For instance, one could produce a graph plotting the growth in the size of the UK’s population against ever increasing petrol prices and conclude that the increase in this country’s population is because of the government’s fuel duty increases.
An alternative interpretation could be that ever-higher petrol prices are directly responsible for the explosion in UK population.
Simply because there appears to be a correlation between two factors, does not prove that there is; neither does it establish a cause and effect relationship between them.
Global Warming protagonists would have us believe, for a number of reasons, that there is a cause and effect relationship between a rise in atmospheric CO2 and an increase in global temperature.
That this is an interpretation, one that ignores the evidence which suggests other possibilities (derived from our planet’s historical climate change record), is an inconvenient truth too far for some; particularly those seeking to profit from carbon credit trading and investment in alternative green energy development.
US politician and alternative energy hedge-fund guru Al Gore popularized the CO2/temperature connection in his movie, An Inconvenient Truth, in which the alleged correlation between the two factors was demonstrated using the now notorious “Hockey Stick” graph.
His information was derived from research into CO2 atmospheric emissions in ancient ice core samples that initially appeared to support his case.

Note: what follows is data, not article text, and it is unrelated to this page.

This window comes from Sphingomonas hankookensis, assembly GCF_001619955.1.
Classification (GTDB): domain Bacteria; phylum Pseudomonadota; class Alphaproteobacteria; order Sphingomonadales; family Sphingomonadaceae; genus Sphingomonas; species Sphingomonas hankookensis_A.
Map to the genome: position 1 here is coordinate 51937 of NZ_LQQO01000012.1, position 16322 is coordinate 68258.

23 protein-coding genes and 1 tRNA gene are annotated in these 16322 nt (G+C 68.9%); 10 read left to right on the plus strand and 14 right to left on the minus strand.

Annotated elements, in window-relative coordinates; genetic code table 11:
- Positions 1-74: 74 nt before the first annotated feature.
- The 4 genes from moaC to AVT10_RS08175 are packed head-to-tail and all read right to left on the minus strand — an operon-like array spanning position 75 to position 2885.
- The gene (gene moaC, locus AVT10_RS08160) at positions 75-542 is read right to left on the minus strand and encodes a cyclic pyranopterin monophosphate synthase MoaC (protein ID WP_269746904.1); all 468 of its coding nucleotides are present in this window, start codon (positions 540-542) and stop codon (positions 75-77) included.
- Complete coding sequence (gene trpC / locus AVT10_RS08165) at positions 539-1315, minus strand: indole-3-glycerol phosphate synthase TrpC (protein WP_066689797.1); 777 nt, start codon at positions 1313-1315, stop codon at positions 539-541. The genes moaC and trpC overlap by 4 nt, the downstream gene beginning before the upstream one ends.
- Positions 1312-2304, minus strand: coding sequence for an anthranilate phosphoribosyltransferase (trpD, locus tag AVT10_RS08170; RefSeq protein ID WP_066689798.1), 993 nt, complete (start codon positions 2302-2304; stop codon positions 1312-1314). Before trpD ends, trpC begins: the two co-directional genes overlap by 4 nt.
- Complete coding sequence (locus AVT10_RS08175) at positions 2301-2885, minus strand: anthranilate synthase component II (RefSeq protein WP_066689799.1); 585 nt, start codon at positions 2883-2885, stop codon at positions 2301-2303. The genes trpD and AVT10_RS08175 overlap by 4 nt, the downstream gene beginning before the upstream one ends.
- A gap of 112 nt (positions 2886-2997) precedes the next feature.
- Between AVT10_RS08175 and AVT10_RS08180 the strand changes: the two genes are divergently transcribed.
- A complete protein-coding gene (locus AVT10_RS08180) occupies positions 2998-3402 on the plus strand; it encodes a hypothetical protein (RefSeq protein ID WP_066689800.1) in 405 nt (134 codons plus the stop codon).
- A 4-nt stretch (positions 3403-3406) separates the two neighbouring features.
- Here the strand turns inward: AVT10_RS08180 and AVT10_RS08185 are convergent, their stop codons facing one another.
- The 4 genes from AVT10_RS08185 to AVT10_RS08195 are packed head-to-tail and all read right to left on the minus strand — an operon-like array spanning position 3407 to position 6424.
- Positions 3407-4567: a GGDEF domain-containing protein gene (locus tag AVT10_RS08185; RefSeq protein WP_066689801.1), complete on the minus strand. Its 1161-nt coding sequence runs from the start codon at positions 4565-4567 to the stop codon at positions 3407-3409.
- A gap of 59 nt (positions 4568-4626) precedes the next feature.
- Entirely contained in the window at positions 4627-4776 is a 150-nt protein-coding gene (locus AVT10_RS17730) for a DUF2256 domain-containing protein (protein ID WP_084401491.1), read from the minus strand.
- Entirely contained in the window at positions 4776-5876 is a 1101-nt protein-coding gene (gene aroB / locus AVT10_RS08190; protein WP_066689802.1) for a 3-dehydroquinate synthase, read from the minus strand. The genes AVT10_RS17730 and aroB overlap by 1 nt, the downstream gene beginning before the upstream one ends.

However in 2007, further paleoclimatic research concluded that deep-sea temperatures warmed about 1,300 years before the tropical surface ocean and well before the rise in atmospheric CO2 at the ending of the last ice age.
The importance of this finding is that it establishes that historically the rise in greenhouse gases, such as CO2, is more likely a result of warming than the cause of it.
In actual fact this was not new news. The same conclusion had been reach some four or five years previously in a less publicized study into microscopic air bubbles trapped in Antarctic ice core samples. These revealed a precise record of atmospheric greenhouse gas concentrations from which it was concluded that atmospheric CO2 increases lagged Antarctic deglacial warming by between 600 to 1000 years.
Put simply global warming is followed by CO2 atmospheric increase – not the reverse as the pro-global warming lobby would have us believe.
Al Gore’s “Hockey Stick” graph, for whatever reason, was interpreted as showing a direct correlation between atmospheric CO2 levels and global warming, with the former being responsible for the latter.
However, what pro-global warming proponents did not consider (or chose to ignore) was whether the increase in CO2 preceded or followed temperature increase.
For whatever reason their unshakeable conclusion was that because temperature and CO2 happen to line up on a graph, that CO2 must be the “smoking gun” and that vast investment in carbon credit trading and clean green alternative energy development was the only way to avoid Armageddon in the shape of runaway global warming.
Benjamin Disraeli is sometimes accredited with saying “there are lies, damned lies and statistics” – as far as global warming is concerned he was probably correct.